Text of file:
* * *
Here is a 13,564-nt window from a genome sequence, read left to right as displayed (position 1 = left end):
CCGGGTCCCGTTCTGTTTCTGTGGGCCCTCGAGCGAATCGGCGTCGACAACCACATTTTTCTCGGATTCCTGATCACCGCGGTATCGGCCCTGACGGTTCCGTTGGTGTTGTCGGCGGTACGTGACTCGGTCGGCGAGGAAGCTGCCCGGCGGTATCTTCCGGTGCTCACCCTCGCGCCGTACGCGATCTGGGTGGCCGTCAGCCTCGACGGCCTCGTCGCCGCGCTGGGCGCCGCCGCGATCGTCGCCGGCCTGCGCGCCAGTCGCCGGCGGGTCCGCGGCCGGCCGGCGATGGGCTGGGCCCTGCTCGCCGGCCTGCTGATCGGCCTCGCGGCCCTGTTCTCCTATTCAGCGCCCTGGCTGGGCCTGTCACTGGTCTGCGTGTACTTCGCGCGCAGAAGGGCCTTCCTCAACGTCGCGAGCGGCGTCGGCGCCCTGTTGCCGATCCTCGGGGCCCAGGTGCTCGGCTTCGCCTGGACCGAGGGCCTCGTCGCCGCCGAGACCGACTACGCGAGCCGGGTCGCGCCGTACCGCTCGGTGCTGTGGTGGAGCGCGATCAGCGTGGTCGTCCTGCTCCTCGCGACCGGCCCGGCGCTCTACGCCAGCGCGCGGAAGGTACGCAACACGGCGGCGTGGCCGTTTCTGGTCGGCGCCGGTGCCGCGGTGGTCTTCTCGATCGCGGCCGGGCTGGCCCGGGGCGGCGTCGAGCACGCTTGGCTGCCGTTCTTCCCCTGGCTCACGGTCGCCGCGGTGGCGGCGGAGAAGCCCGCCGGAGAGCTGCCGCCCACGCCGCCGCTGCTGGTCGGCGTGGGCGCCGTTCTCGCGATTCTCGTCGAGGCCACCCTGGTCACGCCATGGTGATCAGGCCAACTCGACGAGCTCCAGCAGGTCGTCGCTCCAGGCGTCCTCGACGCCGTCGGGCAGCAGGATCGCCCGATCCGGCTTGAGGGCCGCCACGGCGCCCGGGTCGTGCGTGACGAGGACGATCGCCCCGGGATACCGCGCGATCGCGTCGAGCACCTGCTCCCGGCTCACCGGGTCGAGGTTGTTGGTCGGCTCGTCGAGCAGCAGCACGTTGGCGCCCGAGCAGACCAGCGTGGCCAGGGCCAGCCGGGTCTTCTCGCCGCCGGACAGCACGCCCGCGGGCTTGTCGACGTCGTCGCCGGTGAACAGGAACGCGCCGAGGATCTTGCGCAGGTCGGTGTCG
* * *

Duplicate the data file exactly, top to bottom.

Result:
Here is a 13,564-nt window from a genome sequence, read left to right as displayed (position 1 = left end):
CCGGGTCCCGTTCTGTTTCTGTGGGCCCTCGAGCGAATCGGCGTCGACAACCACATTTTTCTCGGATTCCTGATCACCGCGGTATCGGCCCTGACGGTTCCGTTGGTGTTGTCGGCGGTACGTGACTCGGTCGGCGAGGAAGCTGCCCGGCGGTATCTTCCGGTGCTCACCCTCGCGCCGTACGCGATCTGGGTGGCCGTCAGCCTCGACGGCCTCGTCGCCGCGCTGGGCGCCGCCGCGATCGTCGCCGGCCTGCGCGCCAGTCGCCGGCGGGTCCGCGGCCGGCCGGCGATGGGCTGGGCCCTGCTCGCCGGCCTGCTGATCGGCCTCGCGGCCCTGTTCTCCTATTCAGCGCCCTGGCTGGGCCTGTCACTGGTCTGCGTGTACTTCGCGCGCAGAAGGGCCTTCCTCAACGTCGCGAGCGGCGTCGGCGCCCTGTTGCCGATCCTCGGGGCCCAGGTGCTCGGCTTCGCCTGGACCGAGGGCCTCGTCGCCGCCGAGACCGACTACGCGAGCCGGGTCGCGCCGTACCGCTCGGTGCTGTGGTGGAGCGCGATCAGCGTGGTCGTCCTGCTCCTCGCGACCGGCCCGGCGCTCTACGCCAGCGCGCGGAAGGTACGCAACACGGCGGCGTGGCCGTTTCTGGTCGGCGCCGGTGCCGCGGTGGTCTTCTCGATCGCGGCCGGGCTGGCCCGGGGCGGCGTCGAGCACGCTTGGCTGCCGTTCTTCCCCTGGCTCACGGTCGCCGCGGTGGCGGCGGAGAAGCCCGCCGGAGAGCTGCCGCCCACGCCGCCGCTGCTGGTCGGCGTGGGCGCCGTTCTCGCGATTCTCGTCGAGGCCACCCTGGTCACGCCATGGTGATCAGGCCAACTCGACGAGCTCCAGCAGGTCGTCGCTCCAGGCGTCCTCGACGCCGTCGGGCAGCAGGATCGCCCGATCCGGCTTGAGGGCCGCCACGGCGCCCGGGTCGTGCGTGACGAGGACGATCGCCCCGGGATACCGCGCGATCGCGTCGAGCACCTGCTCCCGGCTCACCGGGTCGAGGTTGTTGGTCGGCTCGTCGAGCAGCAGCACGTTGGCGCCCGAGCAGACCAGCGTGGCCAGGGCCAGCCGGGTCTTCTCGCCGCCGGACAGCACGCCCGCGGGCTTGTCGACGTCGTCGCCGGTGAACAGGAACGCGCCGAGGATCTTGCGCAGGTCGGTGTCG